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Reasons Sewers Back Up


There is never a good time for a home sewer system to back up. At best, sinks, tubs, showers and toilets will not be useable. At worst, a backup causes raw sewage to flood your home. Neither option is a positive one. There are a few things you can do to avoid this problem by recognizing the trouble signs:


1. Tree Roots

Problem: Roots from trees (and shrubs) seek out moisture and will naturally grow towards sewer pipes and field lines. The tiny roots can enter the sewer lines through hairline cracks. As the roots are drinking water, they grow, expanding the hairline cracks and filling up the lines. The wastewater that leaves your home eventually will have nowhere to go except back the way it came.

Solution: Plant trees and shrubs away from septic tanks, field lines and sewer pipes.

2. Full Septic Tank

Problem: Homes in suburban and rural areas rely on private septic tanks to catch and hold waste water. A septic tank system works properly when maintained. They fill up and need to be pumped out regularly by a professional plumbing company.

Solution: Don’t use the toilet as a trash can, and resist the urge to pour cooking grease down the drain. Cool cooking grease and dispose of it properly. Your septic tank will not need to be serviced as often.

3. Sanitary Main Blockage

Problem: The sanitary main of a city sewage system can become blocked by tree limbs, cracked pipes, and improper items placed in the system (e.g. diapers and other garbage). When the city’s sanitary main is blocked, sewage will slowly enter homes and businesses on that clogged sewer line. Raw sewage will typically enter through floor drains, but can also back up through bathtubs and shower drains.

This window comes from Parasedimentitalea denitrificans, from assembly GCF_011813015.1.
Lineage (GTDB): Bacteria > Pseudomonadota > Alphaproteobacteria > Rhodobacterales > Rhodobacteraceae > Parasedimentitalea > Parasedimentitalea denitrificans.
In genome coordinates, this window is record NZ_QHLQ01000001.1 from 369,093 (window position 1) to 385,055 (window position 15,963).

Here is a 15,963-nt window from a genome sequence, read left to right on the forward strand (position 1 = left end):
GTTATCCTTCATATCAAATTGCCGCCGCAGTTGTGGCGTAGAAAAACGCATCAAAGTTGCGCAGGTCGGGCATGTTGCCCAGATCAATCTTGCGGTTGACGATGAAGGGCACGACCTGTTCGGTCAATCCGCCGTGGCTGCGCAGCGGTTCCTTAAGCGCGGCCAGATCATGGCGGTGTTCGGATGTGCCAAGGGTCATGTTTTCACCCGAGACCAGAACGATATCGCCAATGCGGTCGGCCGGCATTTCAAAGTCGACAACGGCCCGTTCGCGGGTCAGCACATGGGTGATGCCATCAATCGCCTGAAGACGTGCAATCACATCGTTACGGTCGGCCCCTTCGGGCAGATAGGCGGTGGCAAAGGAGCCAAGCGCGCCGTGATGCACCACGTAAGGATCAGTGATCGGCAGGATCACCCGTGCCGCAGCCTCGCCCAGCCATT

Solution: Report the problem to the city public works office and call a licensed plumber to repair the damage and help with cleanup.

4. Flooding

Problem: When excessive rain creates waterlogged soil and flooding of low-lying areas, sewers often back up because the wastewater has nowhere to go. The ground is saturated and can not accommodate any more moisture.

Solution: Do as much damage control as you can to protect your property and remove standing water that has come indoors. A professional plumbing company can help with this. Later, when the flood water abates and soil dries out, your licensed plumbing team can access and repair sewer line damage.

Call a Professional

If you experience a plumbing emergency, day or night, call Plumbing Authority at (647) 992-7473. Our team  of professional, experienced plumbers are available 24/7 to provide service and free on-site estimates.